Peeling Potatoes, c. 1885 by Charles Sprague Pearce (American, 1851 - 1914)
Charles Sprague Pearce
American, 1851 - 1914

Peeling Potatoes

c. 1885
Oil on canvas
30 x 42 3/4 inches (76.2 x 108.59 centimeters)
Framed: 37 x 50 inches (93.98 x 127 centimeters)

Signed and inscribed lower left: Charles Sprague-Pearce / Auvers

Provenance:
Maxwell Galleries, San Francisco
Private Collection, CA (acquired from the above, 1981)

Exhibited:
New York, The Jordan-Volpe Gallery, “A Rare Elegance: The Paintings of Charles Sprague Pearce,” Oct-Dec 1993, no. 17.

Literature:
Lublin, Mary, A Rare Elegance: The Paintings of Charles Sprague Pearce (1851-1914) exh. cat. (New York: The Jordan-Volpe Gallery, 1993): no. 17, pp. 29, 81, illus. in color p. 66.

Charles Sprague Pearce (American, 1851 - 1914)

Like many of the ambitious American painters of his time, Charles Sprague Pearce left his native Boston to study painting in the Parisian art capital. In 1873, shortly after arriving in Europe, he entered the atelier of Leon Bonnat, a successful portraitist and history painter with a strong, Realist approach. Spending the warm months studying in Paris and the winter traveling to warmer climates in southern Europe and North Africa lead Pearce to include a variety of themes into his production: from Orientalist paintings of Cairo to Classical and Biblical themes, to Naturalistic images of the French peasantry. He exhibited these regularly at the Salon from 1876 until 1900, often sending the works to for exhibition at major institutions in the United States after the Salon’s close.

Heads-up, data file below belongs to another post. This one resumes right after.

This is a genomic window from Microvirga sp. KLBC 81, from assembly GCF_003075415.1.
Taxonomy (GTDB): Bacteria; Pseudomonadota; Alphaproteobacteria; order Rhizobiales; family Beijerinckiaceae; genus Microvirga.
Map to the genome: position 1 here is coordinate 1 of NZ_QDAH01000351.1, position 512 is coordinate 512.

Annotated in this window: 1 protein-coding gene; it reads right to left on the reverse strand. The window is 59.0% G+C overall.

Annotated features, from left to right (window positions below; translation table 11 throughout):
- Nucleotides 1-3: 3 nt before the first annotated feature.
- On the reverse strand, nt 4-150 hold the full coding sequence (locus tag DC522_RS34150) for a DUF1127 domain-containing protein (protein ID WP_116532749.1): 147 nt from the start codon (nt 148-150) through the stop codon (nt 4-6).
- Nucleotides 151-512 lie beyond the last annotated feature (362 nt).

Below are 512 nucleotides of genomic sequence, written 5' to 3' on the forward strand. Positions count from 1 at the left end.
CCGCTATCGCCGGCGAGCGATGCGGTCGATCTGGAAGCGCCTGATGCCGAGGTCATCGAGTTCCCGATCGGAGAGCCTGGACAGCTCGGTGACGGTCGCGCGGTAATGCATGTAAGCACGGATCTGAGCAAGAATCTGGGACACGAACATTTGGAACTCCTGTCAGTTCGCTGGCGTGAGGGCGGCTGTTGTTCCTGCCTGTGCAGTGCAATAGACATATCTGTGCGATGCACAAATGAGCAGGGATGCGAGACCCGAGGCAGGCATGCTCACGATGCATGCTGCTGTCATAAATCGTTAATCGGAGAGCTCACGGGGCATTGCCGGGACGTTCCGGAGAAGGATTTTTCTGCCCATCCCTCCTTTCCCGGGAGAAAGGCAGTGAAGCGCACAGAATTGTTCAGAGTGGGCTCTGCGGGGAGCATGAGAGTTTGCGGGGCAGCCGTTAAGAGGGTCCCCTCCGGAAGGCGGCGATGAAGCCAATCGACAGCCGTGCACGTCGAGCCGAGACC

Rather than returning to the United States after his studies, in 1884 Pearce purchased a farm in the village of Auvers-sur-Oise, northwest of Paris, where he resided with his wife until his death in 1914. The 1880s presented the pinnacle of the taste for Naturalist painting, and artists such as Léon Lhermitte, Jules Bastien-Lepage, P. A. J. Dagnan-Bouveret set the standard for an international movement. Naturalistic practice combined Academic principles of draughtmanship with modern, impressionistic paint handling and an attention to light and color that resulted in the use of photographic studies and outdoor or glass studios. After his move to Auvers-sur-Oise, Naturalistic scenes of peasants in the silvery, northern fields and rolling hills of the area became predominant in the Pearce’s oeuvre.

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